Psy 202 Week 3

Topics: United States Air Force, Family, High school Pages: 5 (1846 words) Published: May 5, 2013
All of Us Are Groupies
1. What group was I associated first?
A. My Hispanic Family
B. Oldest of 3 Children
C. Grandparents played vital role
2. What did I choose to belong to during school?
A. Football was a sport I always enjoyed and excelled at
B. Basketball was fun but I didn’t have enough talent to make the squad C. Business Careers High School was chosen by my Mother
3. What career path did I choose?
A. Chose to work at local Credit Union
B. Life in the Air Force
C. Group within the Air Force
4. When did things change?
A. Married my wife
B. Now have son and daughter
C. Being a husband and father changed my group associations 5. How do I feel after being associated with so many groups? A. Driven to want to be part of a different group after the Air Force B. Finish my college degree

C. Be a role model to my own group – my family

All of Us are Groupies
Since the day we are born and until the day we die, we are all part of a group. Groups we are, “purposely joined or sometimes we may just drift into others” (Witt & Mossler, 2010, p. 14). In this paper I will present how each of us are part of a group throughout our lives. The examples I will cite will mostly be personal examples of my life and how I expect to be part of other groups later in life.

I was born and raised in San Antonio, Texas. This makes me a proud Texan from the first day I entered the world. My parents were both teenagers when I was born, but had to grow up quickly since they were now parents. My father was a construction worker and my mother stayed at home to raise me, my sister and brother. I remember when my Dad would get laid off during the winter months, my mother would sometimes work and we would stay at my grandmother’s house. My grandparents were hard working Mexican Americans and had very strict rules in their household. My grandmother used to always scold me and I remember thinking, “Why does she always get after me?” I know now that she was trying to make me a better person and instill a hard work ethic within me. She always told me that being strong mentally was better than being physically and to always do well in school.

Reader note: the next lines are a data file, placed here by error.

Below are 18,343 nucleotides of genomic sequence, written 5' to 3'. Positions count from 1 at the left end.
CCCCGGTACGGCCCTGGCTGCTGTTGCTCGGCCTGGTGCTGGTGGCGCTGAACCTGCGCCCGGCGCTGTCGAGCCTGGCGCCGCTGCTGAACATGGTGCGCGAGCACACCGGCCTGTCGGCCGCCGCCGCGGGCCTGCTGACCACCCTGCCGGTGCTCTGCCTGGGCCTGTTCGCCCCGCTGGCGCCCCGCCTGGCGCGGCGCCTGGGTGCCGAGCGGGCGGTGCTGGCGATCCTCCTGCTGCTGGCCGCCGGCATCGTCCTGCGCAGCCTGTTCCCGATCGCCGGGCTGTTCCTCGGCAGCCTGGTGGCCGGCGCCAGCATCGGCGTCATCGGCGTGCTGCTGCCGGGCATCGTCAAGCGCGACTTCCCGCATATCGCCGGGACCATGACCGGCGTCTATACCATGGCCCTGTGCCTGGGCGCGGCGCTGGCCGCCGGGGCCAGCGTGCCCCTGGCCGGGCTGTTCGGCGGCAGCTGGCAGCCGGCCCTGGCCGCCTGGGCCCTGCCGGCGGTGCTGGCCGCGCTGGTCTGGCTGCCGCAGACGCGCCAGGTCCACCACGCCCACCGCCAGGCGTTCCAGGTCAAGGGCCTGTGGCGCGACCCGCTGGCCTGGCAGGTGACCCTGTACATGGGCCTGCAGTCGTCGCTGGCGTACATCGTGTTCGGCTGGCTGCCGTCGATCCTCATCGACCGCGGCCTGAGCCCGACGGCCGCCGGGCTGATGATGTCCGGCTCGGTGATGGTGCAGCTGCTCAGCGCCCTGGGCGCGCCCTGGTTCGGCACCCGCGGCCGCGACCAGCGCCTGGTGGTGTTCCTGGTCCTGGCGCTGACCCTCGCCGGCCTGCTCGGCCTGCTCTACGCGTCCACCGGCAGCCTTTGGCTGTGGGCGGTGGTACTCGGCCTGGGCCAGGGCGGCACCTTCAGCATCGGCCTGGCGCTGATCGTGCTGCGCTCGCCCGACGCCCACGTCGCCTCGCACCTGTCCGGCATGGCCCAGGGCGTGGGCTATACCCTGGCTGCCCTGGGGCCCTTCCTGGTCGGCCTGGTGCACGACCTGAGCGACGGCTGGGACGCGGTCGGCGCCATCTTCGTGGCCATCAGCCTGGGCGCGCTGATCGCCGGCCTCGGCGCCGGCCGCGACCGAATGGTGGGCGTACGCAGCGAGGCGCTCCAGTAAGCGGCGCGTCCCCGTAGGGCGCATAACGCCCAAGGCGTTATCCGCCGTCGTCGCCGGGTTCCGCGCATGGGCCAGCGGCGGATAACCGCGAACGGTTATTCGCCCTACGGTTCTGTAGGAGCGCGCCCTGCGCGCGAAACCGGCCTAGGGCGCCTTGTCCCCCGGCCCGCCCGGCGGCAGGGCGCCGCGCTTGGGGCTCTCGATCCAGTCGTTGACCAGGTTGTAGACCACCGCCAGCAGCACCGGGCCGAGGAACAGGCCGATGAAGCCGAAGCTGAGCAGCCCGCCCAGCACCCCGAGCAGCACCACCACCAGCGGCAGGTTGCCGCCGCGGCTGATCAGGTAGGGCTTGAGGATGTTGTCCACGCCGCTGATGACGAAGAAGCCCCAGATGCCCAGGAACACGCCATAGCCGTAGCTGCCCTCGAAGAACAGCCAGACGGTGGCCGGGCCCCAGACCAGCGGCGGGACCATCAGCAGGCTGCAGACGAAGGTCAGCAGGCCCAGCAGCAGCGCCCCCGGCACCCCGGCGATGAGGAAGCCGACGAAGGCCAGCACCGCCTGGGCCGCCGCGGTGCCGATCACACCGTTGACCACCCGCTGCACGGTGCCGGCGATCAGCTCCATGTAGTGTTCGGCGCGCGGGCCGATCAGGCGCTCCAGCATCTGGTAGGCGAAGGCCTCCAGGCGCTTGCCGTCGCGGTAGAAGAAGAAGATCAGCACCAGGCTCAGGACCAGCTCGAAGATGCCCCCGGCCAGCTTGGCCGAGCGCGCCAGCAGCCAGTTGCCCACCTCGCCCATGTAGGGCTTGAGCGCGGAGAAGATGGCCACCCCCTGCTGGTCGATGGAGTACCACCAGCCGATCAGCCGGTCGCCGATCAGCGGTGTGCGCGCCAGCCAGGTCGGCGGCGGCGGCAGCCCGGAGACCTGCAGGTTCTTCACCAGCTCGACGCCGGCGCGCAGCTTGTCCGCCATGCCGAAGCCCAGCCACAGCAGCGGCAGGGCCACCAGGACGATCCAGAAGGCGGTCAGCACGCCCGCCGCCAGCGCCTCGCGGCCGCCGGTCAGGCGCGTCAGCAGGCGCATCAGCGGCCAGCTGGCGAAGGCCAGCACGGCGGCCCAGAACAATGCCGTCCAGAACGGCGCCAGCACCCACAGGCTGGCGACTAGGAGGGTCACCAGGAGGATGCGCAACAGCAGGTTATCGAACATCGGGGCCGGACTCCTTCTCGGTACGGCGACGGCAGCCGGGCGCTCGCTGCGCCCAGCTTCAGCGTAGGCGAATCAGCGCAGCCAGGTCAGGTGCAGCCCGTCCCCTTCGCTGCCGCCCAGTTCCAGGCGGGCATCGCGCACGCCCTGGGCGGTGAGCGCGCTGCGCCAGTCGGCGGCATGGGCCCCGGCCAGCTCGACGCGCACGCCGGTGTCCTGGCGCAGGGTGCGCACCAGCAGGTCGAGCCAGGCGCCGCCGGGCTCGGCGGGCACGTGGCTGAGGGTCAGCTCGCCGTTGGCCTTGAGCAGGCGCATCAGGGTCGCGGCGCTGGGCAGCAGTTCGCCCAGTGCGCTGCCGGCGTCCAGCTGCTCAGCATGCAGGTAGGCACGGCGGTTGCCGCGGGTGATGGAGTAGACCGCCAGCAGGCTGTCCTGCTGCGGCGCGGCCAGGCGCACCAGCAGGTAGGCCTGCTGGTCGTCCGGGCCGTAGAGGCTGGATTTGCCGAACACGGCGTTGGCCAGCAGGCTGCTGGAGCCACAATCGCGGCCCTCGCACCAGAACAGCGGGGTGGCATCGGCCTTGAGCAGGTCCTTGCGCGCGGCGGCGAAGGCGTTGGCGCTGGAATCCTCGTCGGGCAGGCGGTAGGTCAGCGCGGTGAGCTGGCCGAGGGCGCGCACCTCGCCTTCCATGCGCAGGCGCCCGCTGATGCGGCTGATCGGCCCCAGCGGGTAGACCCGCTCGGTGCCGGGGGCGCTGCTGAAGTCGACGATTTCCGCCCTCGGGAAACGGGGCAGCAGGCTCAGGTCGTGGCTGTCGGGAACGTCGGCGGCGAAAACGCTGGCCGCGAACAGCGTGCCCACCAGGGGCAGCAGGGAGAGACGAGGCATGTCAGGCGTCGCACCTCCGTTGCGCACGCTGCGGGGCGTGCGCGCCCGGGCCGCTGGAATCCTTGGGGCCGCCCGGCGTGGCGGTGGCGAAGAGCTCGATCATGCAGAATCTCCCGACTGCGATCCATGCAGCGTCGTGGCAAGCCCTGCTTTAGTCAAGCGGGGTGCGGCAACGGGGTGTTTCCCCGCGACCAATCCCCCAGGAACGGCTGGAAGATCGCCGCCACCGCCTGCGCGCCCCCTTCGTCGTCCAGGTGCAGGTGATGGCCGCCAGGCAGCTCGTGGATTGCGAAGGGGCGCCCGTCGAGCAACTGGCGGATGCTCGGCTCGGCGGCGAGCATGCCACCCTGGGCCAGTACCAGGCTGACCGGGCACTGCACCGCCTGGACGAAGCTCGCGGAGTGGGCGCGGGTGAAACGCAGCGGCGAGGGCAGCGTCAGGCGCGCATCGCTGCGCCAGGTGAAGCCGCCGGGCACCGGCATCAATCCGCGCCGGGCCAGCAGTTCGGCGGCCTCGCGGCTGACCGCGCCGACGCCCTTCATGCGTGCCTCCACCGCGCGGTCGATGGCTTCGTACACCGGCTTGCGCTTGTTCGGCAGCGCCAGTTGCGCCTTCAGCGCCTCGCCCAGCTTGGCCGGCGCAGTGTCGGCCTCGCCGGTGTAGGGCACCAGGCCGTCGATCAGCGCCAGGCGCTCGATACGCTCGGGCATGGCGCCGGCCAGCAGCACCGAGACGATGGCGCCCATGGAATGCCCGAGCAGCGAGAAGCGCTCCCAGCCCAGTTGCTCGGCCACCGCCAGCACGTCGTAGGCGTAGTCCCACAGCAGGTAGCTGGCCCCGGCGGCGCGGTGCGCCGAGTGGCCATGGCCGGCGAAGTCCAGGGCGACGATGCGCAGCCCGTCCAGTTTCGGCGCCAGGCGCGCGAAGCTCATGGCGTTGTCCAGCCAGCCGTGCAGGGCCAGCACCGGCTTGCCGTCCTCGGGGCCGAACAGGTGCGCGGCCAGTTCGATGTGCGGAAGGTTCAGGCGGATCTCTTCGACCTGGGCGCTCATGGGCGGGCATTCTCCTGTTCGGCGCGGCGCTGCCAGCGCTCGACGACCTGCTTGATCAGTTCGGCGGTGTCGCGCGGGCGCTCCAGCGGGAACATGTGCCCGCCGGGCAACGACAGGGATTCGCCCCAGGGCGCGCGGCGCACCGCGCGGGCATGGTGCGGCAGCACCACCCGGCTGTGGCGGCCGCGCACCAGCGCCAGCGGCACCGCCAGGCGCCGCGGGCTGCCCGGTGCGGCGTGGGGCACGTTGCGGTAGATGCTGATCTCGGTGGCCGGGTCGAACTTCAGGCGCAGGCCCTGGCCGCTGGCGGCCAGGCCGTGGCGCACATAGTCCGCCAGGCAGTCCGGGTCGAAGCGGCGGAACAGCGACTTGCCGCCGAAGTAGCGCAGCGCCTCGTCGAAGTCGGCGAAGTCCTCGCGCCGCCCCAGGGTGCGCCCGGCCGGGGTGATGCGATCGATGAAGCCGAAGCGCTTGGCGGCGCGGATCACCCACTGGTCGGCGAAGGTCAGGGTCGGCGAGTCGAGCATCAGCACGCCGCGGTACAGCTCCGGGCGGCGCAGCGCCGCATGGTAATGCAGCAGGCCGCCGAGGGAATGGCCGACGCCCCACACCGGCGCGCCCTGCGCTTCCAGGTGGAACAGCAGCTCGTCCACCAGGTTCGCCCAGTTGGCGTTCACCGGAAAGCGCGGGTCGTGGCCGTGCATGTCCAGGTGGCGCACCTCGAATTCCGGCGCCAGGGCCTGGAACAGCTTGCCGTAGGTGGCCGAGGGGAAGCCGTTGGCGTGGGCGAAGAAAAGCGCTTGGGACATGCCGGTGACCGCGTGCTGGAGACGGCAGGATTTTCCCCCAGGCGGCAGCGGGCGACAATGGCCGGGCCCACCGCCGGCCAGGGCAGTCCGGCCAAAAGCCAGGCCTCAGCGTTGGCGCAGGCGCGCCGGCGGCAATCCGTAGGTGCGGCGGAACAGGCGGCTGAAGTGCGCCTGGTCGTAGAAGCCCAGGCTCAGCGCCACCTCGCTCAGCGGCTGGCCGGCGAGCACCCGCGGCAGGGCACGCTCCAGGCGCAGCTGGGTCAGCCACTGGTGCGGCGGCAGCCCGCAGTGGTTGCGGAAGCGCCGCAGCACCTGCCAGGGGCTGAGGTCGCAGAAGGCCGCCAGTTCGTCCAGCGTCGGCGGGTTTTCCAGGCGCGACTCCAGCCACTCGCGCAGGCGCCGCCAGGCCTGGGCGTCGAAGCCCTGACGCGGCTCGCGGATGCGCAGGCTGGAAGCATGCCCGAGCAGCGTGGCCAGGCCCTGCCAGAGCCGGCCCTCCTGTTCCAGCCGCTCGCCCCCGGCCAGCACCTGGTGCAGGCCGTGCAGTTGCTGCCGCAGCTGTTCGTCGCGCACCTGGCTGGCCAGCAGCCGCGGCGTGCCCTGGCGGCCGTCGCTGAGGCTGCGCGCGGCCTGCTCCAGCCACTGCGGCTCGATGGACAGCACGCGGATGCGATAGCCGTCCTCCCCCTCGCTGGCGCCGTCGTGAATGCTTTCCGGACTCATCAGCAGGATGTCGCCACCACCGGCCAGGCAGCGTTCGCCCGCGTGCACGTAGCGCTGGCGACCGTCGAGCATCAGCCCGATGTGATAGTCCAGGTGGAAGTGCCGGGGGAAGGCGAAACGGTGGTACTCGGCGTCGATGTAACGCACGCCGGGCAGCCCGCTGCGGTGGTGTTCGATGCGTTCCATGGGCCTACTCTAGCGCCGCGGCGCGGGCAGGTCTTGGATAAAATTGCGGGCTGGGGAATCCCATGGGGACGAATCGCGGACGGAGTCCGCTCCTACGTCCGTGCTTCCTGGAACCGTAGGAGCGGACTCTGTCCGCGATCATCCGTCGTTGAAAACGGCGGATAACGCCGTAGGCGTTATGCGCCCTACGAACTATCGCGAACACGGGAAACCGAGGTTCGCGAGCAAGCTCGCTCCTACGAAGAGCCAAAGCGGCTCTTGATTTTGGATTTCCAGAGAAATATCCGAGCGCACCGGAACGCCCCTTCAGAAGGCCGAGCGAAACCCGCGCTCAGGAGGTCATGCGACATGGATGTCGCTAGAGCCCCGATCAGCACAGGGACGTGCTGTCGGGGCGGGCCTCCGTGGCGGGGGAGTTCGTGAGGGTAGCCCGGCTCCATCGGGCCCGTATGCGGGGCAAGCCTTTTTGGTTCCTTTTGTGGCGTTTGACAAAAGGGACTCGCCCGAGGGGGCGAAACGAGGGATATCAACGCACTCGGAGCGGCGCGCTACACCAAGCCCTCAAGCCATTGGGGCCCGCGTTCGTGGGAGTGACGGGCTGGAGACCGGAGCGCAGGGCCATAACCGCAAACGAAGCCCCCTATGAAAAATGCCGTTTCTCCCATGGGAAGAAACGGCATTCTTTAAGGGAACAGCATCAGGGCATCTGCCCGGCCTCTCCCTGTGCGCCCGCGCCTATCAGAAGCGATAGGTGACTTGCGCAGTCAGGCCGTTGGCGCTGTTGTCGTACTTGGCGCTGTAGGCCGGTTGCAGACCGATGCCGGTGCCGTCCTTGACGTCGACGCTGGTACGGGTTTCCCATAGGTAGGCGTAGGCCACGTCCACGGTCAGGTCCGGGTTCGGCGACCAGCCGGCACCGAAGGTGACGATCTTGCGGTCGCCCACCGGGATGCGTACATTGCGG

I soon started school and enjoyed playing sports with my friends. I enjoyed sports much more than listening to the teacher inside the classroom. Football was my favorite sport. My father entered my into Pop Warner Football when I was six years old and it is one of my fondest memories. The first year I played, I was positioned as a line man because I was heavy and slow. Two years after, I lost weight, became faster and was now a receiver. I felt so happy because I was now in a position that gained lots of glory when I would score a touchdown. Playing sports allowed me to develop more friends. This portion of my life was in my “Middle childhood, when physical skills are well-developed and social ties became important” (Witt & Mossler, 2010, p. 20). My next sport I tried was basketball, but was not tall enough or talented. My friends and I were surprised about how many people tried out and how many people made the basketball team. It was the first time I wanted to be part of a group but was not allowed in. The coach advised us that did not make the team to keep practicing and try to improve our skills in order to have a better shot, no pun intended, next year. Right before the start of high school, I noticed my friends were beginning to be much taller than I was. During that time when I saw an advertisement for a magnet school called Business Careers High School. I attended the seminar and my mother pushed me to apply for admission. She actually wrote most of my application essay and I was later granted admission.

My new high school gave me new skills and prepared me for a business related career in life. The one bad point about this new school was it didn’t have sports associated with the school. I...

References: Witt, G.A., & Mossler, R. A. (2010). Adult Development and Life Assessment. Retrieved from
Robert, F. D. (2004). Unit physical training not an 'air force idea '. Air Force Times, , 46-46. Retrieved from
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